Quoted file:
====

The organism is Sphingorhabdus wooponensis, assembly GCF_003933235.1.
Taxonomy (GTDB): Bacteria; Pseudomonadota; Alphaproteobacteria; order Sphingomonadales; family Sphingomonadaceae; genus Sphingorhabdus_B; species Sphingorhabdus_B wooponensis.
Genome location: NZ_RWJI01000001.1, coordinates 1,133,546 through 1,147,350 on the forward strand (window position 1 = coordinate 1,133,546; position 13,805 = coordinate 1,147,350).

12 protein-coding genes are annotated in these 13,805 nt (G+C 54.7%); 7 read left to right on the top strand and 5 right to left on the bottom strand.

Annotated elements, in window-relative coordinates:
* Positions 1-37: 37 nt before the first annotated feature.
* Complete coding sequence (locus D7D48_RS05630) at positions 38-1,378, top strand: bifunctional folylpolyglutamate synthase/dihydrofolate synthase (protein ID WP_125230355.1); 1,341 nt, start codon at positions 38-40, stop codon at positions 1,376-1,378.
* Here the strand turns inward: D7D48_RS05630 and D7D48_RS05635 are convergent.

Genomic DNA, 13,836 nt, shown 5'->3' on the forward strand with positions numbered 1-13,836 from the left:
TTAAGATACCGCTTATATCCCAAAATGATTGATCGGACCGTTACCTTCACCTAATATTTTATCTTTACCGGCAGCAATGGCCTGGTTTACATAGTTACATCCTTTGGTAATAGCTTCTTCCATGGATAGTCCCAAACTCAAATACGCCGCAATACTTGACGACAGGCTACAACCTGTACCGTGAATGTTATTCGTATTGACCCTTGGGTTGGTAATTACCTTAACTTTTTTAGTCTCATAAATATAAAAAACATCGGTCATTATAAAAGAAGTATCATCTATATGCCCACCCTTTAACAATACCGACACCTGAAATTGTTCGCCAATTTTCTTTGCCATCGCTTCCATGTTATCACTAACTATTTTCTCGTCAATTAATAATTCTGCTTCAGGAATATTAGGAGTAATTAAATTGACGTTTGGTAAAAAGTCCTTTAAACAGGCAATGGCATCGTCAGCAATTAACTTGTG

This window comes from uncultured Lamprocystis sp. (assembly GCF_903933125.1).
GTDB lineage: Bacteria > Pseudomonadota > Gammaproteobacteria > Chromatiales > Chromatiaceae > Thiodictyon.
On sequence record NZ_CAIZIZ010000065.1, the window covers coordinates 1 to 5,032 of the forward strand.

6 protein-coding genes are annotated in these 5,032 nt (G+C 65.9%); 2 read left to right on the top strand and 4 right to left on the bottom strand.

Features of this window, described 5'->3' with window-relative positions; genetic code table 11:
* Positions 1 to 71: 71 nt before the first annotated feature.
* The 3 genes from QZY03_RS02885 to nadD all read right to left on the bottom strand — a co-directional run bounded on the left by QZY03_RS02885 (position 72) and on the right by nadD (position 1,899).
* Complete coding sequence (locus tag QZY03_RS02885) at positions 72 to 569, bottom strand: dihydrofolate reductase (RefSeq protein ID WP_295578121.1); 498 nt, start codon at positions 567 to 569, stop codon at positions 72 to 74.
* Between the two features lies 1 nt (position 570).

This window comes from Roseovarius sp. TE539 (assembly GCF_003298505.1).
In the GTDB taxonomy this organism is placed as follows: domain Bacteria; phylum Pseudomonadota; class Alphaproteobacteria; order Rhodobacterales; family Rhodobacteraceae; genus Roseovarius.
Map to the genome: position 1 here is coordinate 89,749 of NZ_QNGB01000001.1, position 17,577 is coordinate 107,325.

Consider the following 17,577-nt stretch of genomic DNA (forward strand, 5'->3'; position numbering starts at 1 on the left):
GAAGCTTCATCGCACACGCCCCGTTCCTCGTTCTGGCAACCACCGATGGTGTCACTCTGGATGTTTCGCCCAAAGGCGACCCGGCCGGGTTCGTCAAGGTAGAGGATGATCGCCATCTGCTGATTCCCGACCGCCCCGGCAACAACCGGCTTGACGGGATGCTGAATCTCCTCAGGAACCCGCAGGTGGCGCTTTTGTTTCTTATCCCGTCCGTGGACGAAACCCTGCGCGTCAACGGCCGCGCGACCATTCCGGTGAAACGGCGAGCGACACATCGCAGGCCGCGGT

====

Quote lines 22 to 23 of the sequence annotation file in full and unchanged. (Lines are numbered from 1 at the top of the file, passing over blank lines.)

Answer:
Map to the genome: position 1 here is coordinate 89,749 of NZ_QNGB01000001.1, position 17,577 is coordinate 107,325.

Consider the following 17,577-nt stretch of genomic DNA (forward strand, 5'->3'; position numbering starts at 1 on the left):